Let’s get one thing straight: Abortion is not empowering, it’s an abuse of power. As grown adults, we have authority over our children and power to do a great deal of harm to those that are weaker than we are, including killing them in the womb. But that doesn’t mean we are empowered. It means we are tyrants.
Slate writer Hanna Rosin recently reviewed the book Pro: Reclaiming Abortion Rights by Katha Pollitt. Rosin is all for abortion. She had one herself between her second and third live births because another child didn’t fit into her life at that moment of raising two children and working. And she’s proud of her power to abort her child saying that, while having a child is a big deal, aborting a child is “no big deal.”
Rosin doesn’t think we need a book like Pro to tell us why abortion rights are important, because we should be totally “over it by now.” Tell that to women who live in regret and guilt over the abortions of their children. But Rosin would rather bury her head and agree with Pollitt that most of us have been “brainwashed” into believing abortion is bad. Pollitt calls it the “awfulization” of abortion, when really, she believes, abortion is a “positive, social good”.
To backup this argument, Rosin turns to writer Isabel Sawhill and her book Generation Unbound. Sawhill says that “poor and working-class” women getting abortions are making smart choices for their futures. But is abortion going to get those women a college degree if they have no money to pay for college? Is it going to take them from the position of waitress at a diner to CEO with a corner office? No. Abortion won’t do that. It will only do what groups like Planned Parenthood want, and that is to wipe out certain populations whom they believe have less to offer – such as the poor and the working-class.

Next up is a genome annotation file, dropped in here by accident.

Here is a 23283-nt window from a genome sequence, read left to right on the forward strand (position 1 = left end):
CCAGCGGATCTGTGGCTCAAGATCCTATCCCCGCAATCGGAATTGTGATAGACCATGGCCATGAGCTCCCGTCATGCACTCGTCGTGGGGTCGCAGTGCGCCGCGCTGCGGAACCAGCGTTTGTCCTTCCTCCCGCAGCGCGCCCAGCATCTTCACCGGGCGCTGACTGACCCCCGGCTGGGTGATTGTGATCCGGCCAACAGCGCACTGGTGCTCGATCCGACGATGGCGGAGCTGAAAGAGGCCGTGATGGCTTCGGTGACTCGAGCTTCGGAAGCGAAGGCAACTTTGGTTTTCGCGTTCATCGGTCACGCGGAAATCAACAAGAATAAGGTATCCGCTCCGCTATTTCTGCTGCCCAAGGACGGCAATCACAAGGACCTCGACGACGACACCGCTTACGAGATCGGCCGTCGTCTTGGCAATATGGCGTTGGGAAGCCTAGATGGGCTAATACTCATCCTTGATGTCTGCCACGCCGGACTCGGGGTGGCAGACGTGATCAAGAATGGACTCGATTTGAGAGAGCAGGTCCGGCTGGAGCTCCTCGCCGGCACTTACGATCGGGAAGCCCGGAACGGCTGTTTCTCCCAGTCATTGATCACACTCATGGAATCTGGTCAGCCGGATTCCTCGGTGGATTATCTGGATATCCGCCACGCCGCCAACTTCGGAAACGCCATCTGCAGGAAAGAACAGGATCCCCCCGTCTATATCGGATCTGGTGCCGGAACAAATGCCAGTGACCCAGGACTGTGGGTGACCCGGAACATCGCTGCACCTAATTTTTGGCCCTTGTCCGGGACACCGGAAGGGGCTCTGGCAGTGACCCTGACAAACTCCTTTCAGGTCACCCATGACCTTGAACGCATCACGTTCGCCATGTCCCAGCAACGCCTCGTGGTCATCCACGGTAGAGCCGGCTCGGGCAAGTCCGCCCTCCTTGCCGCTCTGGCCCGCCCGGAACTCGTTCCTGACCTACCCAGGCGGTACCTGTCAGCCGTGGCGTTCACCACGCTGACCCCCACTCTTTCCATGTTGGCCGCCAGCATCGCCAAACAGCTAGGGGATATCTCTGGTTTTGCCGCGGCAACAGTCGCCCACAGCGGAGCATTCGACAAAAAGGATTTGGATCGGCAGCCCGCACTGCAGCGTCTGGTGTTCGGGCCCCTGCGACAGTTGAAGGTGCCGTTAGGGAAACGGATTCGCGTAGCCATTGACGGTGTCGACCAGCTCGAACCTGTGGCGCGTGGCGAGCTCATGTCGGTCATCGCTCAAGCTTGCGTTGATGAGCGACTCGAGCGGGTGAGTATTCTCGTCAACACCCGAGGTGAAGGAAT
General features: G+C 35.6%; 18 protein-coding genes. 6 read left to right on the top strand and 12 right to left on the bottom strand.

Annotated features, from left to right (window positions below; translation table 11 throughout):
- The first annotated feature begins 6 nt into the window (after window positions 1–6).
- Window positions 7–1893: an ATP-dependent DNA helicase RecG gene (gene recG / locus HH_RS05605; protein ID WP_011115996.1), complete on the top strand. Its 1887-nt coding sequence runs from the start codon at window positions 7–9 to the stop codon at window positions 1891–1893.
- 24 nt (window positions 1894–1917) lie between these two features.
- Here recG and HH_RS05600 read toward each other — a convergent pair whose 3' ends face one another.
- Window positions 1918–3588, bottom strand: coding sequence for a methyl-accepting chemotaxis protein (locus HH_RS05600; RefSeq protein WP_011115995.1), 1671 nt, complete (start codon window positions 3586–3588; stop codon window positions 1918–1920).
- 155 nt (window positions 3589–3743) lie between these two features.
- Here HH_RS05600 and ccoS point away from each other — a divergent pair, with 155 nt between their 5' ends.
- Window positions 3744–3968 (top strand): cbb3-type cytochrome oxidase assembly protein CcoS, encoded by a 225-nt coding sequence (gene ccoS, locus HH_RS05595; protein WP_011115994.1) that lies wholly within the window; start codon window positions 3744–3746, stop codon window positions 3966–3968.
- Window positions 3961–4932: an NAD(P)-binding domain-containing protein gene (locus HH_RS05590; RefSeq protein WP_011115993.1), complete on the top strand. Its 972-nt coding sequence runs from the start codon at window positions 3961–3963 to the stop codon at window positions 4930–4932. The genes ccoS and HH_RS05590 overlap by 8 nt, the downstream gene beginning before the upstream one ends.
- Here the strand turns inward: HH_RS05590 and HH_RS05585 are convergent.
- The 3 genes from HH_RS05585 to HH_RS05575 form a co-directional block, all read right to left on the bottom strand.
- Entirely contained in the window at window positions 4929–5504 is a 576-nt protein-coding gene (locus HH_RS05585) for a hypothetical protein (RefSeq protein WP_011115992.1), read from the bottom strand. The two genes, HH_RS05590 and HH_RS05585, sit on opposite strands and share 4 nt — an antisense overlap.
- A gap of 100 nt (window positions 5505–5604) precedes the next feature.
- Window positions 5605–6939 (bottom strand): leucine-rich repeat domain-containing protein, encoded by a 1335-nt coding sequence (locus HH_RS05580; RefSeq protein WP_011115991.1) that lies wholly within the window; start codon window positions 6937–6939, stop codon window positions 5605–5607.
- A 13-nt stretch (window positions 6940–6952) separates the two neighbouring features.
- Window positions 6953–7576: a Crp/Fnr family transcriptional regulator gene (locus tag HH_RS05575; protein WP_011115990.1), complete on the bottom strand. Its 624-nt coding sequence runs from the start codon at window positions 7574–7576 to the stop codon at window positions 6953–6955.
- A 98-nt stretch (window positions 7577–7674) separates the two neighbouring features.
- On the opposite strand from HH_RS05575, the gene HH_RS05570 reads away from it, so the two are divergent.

And that is the “social good” Pollitt and Rosin speak of. The elimination of people that they don’t believe contribute enough to our society. Abortion can only be considered a social good if it benefits society. And since abortion brutally and barbarically ends the lives of people who would have become someone’s best friend, someone’s spouse, a doctor who cures diseases, or even a president who unites a torn country, it cannot be a social good. We cannot assume that the slaughter of innocent children, because they are poor or even disabled, is something that will benefit all of us or any of us. Because a society of people that preys on the weakest among them will soon turn on each other.
As for her own abortion, Rosin would like us to believe she has zero regrets, yet she writes this:
Part of me thinks the shadow aborted child stayed with me and created a space for the last one to be born. Does this mean I was plagued by abortion “regret,” as pro-life activists claim, or haunted by my decision? Of course not. I never felt like I had done something awful. The truth is, I hardly thought about it after I did it, because I was too busy working and raising two small children.
Rosin holds onto the memory of her aborted child, and carries that child with her while claiming that she has no regret. Yet she admits the only reason she didn’t think about her abortion afterwards was because she was simply too busy. That’s a very common way to deal with loss and pain, by focusing on other things and keeping our minds occupied. But it doesn’t mean the pain isn’t buried inside.
Rosin and Pollitt place money and careers ahead of the lives of innocent children and fail to see that we cannot have a healthy society when we do this. The social good that they believe comes from abortion is really a social evil which will lead us to a world of people who hold no value for life and will exert their power over anyone they consider weak.